In addition to offering training to frontline officers directly and through national academies, UNODC provides material support to new and existing BLOs in Viet Nam to enhance law enforcement operations at border crossings. It supports the expansion of the network and maintenance of existing locations, including providing officers with state-of-the-art technical equipment such as drug and precursor testing kits, crime scene investigation materials, and surveillance equipment.
According to Major General Do Duc Binh, Deputy Head of Vietnam Investigation Police Department on Drug-related Crimes, MoPS, “criminals are likely to take advantage of modern information technology, which makes criminal prevention more difficult. It is important to have modern equipment to support border officials in effectively detecting and preventing transnational organized crimes in the border areas.”
Although illicit activity has been implemented in border management in the region, there is an increasing trend of transnational crime with complexity and unprecedented risk. . By cooperating with regional partners and UNODC, MoPS, and the government of Viet Nam are working to ensure the region’s borders are protected from illicit trafficking.
The United Nations Office on Drugs and Crime (UNODC) works with countries to make the world safer from drugs, organized crime, corruption, and terrorism. UNODC is the guardian of the United Nations drug conventions: the United Nations Convention Against Transnational Organized Crime (UNTOC) and the United Nations Convention Against Corruption (UNCAC).UNODC’s Regional Office for Southeast Asia and the Pacific (ROSEAP) in Bangkok, Thailand serves as the hub for the organization’s activities in the region, including for programmes addressing transnational organized crime, alternative development, drug demand and harm reduction, criminal justice reform, and counterterrorism. Through these efforts, UNODC works with various government counterparts to advance the UN’s sustainable development agenda.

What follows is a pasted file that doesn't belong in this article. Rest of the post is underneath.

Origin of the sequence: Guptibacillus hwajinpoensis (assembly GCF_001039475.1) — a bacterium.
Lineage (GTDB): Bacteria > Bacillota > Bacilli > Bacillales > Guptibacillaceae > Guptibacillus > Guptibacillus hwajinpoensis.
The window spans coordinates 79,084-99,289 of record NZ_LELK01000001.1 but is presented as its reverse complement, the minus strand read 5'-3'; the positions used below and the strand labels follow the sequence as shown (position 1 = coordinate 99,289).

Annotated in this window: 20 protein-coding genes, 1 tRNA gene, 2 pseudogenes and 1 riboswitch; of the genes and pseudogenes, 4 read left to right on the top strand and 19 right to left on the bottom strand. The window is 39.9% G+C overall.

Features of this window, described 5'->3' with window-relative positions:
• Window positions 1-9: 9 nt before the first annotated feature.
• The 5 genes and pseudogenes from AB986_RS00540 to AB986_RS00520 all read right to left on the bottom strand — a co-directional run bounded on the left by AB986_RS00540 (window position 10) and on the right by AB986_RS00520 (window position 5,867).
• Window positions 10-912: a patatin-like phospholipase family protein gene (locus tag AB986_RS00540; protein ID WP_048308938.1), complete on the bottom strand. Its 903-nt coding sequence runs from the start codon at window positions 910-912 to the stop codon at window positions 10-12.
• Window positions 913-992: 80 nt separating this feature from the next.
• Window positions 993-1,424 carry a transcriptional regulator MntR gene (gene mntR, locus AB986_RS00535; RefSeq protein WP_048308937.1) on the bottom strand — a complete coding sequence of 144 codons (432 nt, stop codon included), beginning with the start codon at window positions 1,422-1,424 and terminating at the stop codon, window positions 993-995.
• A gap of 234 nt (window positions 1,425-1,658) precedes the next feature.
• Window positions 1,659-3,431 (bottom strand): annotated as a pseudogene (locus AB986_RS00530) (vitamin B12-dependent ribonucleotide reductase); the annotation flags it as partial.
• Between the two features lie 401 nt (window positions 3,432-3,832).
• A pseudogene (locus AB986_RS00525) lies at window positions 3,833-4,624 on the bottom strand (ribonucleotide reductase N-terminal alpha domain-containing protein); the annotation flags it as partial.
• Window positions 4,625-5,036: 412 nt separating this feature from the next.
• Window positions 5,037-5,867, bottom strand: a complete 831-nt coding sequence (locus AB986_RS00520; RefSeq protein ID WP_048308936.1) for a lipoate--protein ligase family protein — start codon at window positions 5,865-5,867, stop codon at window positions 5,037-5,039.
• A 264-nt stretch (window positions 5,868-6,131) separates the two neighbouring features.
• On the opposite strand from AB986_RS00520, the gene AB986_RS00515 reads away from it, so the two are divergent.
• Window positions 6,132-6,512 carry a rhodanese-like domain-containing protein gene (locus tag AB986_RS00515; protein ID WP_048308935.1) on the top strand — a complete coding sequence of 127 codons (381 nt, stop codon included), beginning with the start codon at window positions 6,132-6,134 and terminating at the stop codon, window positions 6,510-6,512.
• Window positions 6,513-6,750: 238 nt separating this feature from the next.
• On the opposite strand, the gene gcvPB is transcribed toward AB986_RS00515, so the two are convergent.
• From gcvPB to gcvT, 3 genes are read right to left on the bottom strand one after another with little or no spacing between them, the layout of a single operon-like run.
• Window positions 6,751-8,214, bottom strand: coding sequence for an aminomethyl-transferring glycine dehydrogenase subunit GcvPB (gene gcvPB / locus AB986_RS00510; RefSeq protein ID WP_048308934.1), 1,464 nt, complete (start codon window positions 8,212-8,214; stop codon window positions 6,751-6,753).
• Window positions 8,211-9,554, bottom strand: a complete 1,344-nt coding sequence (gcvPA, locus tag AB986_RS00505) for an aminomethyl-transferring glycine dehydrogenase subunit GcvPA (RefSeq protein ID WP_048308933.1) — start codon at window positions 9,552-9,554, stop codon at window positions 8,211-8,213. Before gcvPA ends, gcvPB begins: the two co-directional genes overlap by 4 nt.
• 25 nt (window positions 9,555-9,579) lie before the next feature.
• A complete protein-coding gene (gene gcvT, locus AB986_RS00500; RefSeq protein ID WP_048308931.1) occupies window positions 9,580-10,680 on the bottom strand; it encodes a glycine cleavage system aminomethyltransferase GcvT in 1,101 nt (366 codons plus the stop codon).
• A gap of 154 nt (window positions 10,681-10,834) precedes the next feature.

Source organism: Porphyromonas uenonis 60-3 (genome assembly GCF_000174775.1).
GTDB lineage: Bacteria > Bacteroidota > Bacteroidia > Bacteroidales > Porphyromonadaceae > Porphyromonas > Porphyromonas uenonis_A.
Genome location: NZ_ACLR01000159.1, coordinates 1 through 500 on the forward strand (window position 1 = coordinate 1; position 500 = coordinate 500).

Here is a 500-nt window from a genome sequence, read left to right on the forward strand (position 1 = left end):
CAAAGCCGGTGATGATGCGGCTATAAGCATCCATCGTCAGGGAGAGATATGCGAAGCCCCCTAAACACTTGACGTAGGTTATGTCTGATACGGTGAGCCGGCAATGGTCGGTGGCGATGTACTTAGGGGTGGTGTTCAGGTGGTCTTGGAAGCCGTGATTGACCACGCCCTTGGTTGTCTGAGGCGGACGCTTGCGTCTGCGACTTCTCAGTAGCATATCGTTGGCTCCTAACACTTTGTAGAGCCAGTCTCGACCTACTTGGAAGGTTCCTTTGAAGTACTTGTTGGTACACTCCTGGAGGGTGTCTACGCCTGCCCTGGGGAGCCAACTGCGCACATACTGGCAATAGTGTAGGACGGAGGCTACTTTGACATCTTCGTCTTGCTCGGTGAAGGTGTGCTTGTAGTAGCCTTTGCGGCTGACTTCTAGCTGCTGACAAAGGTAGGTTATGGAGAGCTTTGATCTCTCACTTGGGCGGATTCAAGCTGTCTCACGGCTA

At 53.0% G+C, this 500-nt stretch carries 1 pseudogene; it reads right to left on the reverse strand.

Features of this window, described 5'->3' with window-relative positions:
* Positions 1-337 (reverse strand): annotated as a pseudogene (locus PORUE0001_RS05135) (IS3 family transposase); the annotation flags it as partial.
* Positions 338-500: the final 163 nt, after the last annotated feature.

Based in ROSEAP, the Regional Border Management Programme was created to address the unique threats faced by governments in Southeast Asia—namely high rates of criminal activity and limited mechanisms for cross-border coordination—and has had an ongoing influence on security policy in the region. Through the Border Management Programme and BLO Network, UNODC supports law enforcement operations at frontline border crossings and contributes to policy dialogue on issues related to border management in the region. Vietnam joined the BLO network in 2000. At present, UNODC has supported the establishment of establish 21 BLOs in Vietnam along the country’s borders with Cambodia, China, and Lao PDR.
 UNODC report 2021 “Synthetic Drugs in East and Southeast Asia: latest developments and challenges”